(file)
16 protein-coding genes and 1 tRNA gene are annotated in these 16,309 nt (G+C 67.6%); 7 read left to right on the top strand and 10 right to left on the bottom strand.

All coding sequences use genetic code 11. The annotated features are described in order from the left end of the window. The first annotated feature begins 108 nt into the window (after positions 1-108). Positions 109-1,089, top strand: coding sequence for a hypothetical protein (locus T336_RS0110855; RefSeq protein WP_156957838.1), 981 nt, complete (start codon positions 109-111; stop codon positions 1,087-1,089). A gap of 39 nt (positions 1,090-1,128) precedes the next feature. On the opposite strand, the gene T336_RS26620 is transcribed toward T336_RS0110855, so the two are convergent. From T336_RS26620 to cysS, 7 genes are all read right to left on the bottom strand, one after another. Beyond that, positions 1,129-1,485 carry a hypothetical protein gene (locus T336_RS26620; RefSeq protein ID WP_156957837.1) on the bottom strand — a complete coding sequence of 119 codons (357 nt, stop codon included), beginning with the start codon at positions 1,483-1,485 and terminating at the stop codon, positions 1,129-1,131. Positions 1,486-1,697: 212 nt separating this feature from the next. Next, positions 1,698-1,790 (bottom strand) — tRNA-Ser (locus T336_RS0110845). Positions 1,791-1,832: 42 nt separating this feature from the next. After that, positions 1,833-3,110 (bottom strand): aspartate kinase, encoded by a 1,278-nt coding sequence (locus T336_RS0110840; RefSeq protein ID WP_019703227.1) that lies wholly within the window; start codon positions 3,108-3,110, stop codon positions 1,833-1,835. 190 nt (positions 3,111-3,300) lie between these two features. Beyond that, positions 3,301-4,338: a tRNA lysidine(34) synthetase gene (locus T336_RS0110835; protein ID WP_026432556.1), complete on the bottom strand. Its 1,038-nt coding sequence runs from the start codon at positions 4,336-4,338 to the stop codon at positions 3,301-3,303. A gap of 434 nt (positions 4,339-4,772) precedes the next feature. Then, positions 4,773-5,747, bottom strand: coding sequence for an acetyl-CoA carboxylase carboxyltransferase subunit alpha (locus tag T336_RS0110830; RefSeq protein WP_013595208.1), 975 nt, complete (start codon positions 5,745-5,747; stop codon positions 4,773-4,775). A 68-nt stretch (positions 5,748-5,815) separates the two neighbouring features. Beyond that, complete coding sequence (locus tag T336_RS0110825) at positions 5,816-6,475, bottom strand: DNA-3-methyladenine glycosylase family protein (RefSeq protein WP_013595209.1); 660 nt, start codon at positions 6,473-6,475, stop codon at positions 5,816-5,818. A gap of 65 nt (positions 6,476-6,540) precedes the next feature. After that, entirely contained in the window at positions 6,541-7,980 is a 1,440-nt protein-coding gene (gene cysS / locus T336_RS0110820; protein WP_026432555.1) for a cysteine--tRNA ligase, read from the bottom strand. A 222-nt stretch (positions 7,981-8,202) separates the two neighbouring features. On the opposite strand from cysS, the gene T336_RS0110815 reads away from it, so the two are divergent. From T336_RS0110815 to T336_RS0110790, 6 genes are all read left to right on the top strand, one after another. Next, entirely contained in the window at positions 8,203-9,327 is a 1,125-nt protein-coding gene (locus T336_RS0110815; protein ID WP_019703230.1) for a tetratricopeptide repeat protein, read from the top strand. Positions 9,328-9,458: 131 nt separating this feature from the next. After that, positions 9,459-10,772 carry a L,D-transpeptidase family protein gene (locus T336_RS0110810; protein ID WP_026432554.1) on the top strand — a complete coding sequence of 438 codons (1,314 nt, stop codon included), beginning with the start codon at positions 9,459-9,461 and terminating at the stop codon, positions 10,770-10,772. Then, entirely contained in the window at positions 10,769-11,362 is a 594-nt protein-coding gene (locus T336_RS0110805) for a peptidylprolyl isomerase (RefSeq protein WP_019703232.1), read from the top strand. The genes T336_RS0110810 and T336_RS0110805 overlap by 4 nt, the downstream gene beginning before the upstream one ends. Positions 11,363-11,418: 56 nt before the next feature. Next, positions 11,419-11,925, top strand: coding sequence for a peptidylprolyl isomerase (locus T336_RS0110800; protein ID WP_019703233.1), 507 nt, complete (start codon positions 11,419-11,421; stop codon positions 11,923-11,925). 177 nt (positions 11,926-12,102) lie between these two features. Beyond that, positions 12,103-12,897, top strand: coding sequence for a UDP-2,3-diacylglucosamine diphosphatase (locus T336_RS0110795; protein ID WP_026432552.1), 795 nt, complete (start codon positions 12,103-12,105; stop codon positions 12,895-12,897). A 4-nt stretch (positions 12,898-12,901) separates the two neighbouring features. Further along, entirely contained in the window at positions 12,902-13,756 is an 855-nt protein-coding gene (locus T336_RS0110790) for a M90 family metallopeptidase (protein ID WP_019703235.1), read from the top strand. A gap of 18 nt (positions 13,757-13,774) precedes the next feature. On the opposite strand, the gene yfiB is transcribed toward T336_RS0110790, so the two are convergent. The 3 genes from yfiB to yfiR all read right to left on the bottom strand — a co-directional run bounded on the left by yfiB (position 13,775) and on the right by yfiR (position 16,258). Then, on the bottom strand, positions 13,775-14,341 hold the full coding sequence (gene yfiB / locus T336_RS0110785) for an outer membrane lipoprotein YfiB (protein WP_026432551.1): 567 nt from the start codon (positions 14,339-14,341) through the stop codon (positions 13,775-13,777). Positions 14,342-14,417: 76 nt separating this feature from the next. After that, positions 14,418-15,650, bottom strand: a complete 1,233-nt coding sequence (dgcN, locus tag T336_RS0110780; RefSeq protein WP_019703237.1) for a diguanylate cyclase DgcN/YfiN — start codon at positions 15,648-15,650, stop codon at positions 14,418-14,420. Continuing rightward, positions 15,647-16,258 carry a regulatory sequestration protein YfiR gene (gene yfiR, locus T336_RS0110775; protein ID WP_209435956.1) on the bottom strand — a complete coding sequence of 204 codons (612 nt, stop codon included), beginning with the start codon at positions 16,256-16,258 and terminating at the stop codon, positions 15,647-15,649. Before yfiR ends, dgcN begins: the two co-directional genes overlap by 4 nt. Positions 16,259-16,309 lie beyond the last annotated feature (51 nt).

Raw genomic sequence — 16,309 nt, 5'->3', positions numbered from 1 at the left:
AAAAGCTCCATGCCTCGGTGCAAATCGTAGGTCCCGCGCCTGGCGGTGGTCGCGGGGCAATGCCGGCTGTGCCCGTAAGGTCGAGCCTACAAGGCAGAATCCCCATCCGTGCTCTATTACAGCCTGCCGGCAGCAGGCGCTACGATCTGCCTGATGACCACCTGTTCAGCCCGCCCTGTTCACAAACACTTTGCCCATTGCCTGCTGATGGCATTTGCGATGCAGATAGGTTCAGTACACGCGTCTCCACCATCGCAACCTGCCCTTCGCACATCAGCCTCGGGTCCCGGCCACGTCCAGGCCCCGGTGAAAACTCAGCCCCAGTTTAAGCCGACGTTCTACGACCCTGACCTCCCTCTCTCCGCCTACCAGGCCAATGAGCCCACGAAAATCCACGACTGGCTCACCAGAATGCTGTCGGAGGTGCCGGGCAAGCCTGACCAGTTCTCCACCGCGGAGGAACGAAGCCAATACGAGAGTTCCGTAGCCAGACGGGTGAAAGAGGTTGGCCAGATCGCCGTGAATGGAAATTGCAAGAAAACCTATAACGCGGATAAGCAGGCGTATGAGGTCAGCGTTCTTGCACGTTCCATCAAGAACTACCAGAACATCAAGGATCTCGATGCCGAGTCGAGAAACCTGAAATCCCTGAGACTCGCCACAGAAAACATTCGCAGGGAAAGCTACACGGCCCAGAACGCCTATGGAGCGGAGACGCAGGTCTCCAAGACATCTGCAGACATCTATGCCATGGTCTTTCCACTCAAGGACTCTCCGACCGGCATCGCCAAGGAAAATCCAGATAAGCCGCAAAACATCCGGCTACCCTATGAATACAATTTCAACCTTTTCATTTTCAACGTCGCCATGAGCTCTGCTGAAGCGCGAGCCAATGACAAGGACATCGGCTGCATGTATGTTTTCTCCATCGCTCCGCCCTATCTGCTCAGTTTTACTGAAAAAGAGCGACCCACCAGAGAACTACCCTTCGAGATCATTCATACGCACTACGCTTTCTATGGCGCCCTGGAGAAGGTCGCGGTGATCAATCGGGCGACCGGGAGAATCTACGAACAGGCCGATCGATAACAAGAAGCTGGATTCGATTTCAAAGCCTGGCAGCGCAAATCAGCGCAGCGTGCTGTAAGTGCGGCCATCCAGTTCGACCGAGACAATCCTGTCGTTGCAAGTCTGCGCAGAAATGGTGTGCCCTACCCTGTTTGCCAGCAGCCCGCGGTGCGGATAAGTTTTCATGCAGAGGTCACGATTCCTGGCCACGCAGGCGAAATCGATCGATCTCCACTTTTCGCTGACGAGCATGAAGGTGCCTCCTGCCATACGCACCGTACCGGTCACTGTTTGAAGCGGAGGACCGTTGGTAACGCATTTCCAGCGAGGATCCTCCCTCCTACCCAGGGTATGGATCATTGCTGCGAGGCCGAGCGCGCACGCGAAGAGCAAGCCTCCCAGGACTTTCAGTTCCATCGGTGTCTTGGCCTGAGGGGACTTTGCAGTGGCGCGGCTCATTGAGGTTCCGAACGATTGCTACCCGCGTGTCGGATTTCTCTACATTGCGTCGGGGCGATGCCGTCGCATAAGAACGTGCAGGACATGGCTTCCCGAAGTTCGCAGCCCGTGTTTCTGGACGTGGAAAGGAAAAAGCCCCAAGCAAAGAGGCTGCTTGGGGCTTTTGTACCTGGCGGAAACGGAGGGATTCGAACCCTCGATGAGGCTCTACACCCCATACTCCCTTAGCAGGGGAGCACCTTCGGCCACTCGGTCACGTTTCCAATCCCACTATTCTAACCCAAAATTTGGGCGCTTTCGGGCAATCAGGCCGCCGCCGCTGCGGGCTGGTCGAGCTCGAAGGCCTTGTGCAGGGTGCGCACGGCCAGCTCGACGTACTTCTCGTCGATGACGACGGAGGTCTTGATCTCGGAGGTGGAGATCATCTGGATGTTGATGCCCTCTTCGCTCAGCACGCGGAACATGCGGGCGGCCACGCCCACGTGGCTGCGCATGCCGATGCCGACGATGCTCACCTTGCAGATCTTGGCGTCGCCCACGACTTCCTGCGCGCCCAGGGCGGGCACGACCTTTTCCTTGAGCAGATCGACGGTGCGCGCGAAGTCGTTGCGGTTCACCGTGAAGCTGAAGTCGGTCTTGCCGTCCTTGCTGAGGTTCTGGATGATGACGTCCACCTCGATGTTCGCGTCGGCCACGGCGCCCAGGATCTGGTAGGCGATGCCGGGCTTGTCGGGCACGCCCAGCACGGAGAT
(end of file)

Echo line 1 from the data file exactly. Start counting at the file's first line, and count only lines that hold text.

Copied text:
16 protein-coding genes and 1 tRNA gene are annotated in these 16,309 nt (G+C 67.6%); 7 read left to right on the top strand and 10 right to left on the bottom strand.